For the first time, a pig kidney has been transplanted in a human, without immediately rejecting the organ. Doctors in New York used a pig kidney whose genes had changed so that they no longer contain the molecule that leads to direct rejection in the human body.
“What they probably did is bring certain human proteins into the pigs gene. If an organ is transplanted, it is not immediately recognized as foreign by the immune system and is not repulsed,” says Ian Alwayn, professor of transplant surgery at Leiden University Medical Center.
He calls it “groundbreaking” that pigs organs have now been transplanted for the first time in a human being. “This has been successful in monkeys before, but this is a breakthrough.”
Kidney outside the body
The person who received the organ is a brain dead patient with renal failure. Her family agreed to the experiment before she was to be taken from the ventilator, writes Reuters news agency. The kidney was attached to her blood vessels and kept out of her body so the researchers could see what happened to it.
According to the study leader, the test results of the transplanted pig organ looked “pretty normal” and the kidney made the amount of urine you would expect from a transplanted human kidney. The experiment was terminated after 54 hours by switching off the ventilation, after which the woman died.
Transplant surgeon expect pigs may be the solution to the large shortage of donor organs in the future. In addition to kidneys, the animals could also provide hearts, livers and other organs. In the Netherlands, more than 1300 people are waiting for a donor organ according to figures from the Dutch Transplant Foundation.
According to Alwayn, the technique is still in its infancy and can take a few more years before it gets this far. “First, it must be determined that this can be safe, through a human trial.”
But science isnt there yet, says Alwayn, and the corona pandemic has played a part in that. “The pandemic has fueled fears of germs moving from animal to human. And by transplanting an animal organ to a human body, you create a breeding ground for dangerous germs. With new genetic techniques, you can disable certain viruses, but you cant turn off the entire genome. Because what youre left must be viable as well.”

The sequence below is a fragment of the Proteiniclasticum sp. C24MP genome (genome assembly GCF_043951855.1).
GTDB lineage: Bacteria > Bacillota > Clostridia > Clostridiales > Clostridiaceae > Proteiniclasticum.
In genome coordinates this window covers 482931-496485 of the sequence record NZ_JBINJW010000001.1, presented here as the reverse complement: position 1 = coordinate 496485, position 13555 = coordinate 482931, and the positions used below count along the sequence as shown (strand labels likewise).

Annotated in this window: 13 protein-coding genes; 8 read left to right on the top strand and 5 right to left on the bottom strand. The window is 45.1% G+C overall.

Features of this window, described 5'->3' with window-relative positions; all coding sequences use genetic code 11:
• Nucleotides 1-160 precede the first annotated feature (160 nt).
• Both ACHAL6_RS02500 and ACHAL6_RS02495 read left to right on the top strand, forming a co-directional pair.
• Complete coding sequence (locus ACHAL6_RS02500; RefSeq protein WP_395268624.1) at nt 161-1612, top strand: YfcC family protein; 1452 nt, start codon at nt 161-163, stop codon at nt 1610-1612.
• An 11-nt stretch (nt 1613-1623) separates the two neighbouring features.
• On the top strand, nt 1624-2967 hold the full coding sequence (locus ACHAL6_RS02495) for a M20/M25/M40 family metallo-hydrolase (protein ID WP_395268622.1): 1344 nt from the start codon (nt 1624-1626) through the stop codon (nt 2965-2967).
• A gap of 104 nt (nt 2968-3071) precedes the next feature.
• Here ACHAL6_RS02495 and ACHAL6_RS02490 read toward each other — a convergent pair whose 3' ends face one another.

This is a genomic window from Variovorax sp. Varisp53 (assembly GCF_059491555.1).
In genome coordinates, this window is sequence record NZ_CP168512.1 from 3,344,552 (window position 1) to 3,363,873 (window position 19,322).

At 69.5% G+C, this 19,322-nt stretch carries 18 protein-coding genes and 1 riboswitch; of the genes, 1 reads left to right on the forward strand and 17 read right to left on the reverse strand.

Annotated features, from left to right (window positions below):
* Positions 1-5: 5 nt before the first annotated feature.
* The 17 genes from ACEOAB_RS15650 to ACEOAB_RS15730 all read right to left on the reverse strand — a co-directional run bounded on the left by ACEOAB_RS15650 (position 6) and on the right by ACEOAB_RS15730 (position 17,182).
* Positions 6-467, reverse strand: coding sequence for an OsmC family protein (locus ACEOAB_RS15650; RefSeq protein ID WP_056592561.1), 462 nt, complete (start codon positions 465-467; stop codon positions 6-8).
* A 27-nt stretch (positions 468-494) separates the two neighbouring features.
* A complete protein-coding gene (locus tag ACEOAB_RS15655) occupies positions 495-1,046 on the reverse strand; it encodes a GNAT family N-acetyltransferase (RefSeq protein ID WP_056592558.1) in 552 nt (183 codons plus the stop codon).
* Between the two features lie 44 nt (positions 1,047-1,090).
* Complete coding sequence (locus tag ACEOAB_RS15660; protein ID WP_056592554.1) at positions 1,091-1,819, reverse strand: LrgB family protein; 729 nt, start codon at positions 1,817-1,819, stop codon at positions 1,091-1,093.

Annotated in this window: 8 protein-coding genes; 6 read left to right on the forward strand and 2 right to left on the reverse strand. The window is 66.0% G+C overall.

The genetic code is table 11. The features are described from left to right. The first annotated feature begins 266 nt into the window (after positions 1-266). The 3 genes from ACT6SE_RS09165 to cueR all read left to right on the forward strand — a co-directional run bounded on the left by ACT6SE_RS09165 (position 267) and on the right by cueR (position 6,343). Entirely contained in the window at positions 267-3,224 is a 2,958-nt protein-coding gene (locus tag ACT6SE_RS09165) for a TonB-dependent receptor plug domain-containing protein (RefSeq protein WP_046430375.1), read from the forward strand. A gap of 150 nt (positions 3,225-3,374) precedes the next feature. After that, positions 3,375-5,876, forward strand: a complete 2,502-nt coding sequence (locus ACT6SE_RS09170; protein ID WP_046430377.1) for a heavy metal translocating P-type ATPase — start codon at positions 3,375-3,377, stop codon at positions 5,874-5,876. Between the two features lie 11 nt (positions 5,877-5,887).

Apicids are more suitable for growing organs, because the monkey is closer to humans in terms of properties than the pig, says Alwayn. However, according to the professor of pigs are more accepted as an organ donor, because we also use the animal frequently for consumption.
Pigs are also interesting to scientists because pig organs are similar in size to that of humans, and the animals often get a lot of piglets after a short gestation period.
No spare parts
Animal welfare organizations criticise the use of pigs organs. For example, action group PETA, which operates worldwide, writes: “From an ethical perspective, PETA has always opposed the use of live animals as a repository for human spare parts. Animals are not spare parts.”
Alwayn stresses that science prefers not to use animals. “If we can solve the problems in other ways, for example through prevention and other techniques, it is preferable to breeding animals for the use of organs.”
He hopes the results of the US research will be published quickly. “The details about the organ, whether there was an infection, how it looked microscopic, thats all important. But it is certain that this is groundbreaking.”